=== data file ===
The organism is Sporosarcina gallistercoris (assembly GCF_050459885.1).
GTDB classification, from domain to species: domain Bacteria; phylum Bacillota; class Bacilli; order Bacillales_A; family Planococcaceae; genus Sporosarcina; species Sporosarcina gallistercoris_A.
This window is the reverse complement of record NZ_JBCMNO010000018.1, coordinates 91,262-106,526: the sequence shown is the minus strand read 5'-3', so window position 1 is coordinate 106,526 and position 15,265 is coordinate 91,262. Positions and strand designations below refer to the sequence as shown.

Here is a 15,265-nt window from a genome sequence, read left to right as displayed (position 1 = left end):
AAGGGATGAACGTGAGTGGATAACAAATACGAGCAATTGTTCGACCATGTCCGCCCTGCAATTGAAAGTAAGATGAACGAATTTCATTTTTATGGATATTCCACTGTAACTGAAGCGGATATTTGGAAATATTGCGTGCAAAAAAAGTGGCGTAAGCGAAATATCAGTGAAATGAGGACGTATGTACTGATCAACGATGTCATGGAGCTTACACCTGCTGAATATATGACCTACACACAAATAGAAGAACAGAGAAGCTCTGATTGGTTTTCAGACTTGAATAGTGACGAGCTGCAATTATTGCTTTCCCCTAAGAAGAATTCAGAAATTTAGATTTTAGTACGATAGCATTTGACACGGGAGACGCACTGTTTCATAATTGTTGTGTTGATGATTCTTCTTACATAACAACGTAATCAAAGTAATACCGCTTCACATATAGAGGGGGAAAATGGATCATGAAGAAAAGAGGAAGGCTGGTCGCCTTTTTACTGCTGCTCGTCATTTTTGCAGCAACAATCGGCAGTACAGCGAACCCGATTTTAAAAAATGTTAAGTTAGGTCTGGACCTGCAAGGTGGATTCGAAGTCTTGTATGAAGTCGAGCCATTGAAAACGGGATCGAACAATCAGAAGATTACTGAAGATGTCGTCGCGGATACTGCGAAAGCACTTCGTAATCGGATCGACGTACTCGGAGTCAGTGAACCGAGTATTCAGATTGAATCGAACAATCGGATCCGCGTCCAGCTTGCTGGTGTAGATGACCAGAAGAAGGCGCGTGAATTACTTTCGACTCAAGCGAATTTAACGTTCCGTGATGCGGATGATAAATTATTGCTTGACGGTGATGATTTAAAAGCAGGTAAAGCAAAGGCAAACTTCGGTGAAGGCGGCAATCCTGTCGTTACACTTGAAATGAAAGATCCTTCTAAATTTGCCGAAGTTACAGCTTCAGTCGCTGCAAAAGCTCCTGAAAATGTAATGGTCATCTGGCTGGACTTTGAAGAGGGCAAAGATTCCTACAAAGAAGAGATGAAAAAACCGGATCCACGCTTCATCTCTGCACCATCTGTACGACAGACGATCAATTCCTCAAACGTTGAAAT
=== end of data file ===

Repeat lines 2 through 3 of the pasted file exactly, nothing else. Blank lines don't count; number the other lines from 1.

GTDB classification, from domain to species: domain Bacteria; phylum Bacillota; class Bacilli; order Bacillales_A; family Planococcaceae; genus Sporosarcina; species Sporosarcina gallistercoris_A.
This window is the reverse complement of record NZ_JBCMNO010000018.1, coordinates 91,262-106,526: the sequence shown is the minus strand read 5'-3', so window position 1 is coordinate 106,526 and position 15,265 is coordinate 91,262. Positions and strand designations below refer to the sequence as shown.